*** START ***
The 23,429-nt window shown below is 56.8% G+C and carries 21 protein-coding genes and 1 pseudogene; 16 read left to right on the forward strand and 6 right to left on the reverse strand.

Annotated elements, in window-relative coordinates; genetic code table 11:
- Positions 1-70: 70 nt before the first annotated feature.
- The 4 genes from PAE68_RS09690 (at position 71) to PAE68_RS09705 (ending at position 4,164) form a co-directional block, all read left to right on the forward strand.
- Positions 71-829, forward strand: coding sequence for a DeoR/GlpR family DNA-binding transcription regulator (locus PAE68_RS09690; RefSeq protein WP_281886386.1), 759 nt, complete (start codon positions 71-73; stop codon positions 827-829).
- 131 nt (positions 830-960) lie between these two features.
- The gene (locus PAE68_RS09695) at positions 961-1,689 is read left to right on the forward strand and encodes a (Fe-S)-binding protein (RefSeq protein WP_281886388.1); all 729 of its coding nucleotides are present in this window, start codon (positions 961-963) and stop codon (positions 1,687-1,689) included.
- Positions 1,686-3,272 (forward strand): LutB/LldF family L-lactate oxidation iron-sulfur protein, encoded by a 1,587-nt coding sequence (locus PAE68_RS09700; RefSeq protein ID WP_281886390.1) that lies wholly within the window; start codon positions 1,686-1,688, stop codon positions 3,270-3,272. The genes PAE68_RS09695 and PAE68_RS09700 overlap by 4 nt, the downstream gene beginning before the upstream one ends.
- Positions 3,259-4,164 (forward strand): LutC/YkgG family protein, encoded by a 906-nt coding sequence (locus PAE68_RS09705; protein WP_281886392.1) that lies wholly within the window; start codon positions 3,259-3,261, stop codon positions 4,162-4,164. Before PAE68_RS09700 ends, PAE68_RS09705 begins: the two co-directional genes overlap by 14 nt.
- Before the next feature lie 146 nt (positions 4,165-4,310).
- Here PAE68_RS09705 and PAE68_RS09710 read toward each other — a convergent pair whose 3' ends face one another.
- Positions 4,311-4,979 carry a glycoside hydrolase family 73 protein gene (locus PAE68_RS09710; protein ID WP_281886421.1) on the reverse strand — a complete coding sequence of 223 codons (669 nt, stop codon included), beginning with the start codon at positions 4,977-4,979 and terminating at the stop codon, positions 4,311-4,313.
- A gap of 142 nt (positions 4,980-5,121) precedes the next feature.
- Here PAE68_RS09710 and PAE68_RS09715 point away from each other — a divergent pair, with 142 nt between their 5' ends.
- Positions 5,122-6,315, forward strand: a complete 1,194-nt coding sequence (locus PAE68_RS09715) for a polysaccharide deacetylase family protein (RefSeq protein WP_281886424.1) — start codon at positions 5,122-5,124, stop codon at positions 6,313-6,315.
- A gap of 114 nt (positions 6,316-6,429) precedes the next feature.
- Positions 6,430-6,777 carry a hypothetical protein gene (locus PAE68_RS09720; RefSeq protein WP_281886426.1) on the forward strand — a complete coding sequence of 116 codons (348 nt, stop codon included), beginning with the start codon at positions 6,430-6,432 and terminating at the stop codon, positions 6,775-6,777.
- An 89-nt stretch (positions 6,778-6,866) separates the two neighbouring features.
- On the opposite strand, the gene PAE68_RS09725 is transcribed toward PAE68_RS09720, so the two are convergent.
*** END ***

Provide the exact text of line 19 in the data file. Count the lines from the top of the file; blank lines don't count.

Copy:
- On the opposite strand, the gene PAE68_RS09725 is transcribed toward PAE68_RS09720, so the two are convergent.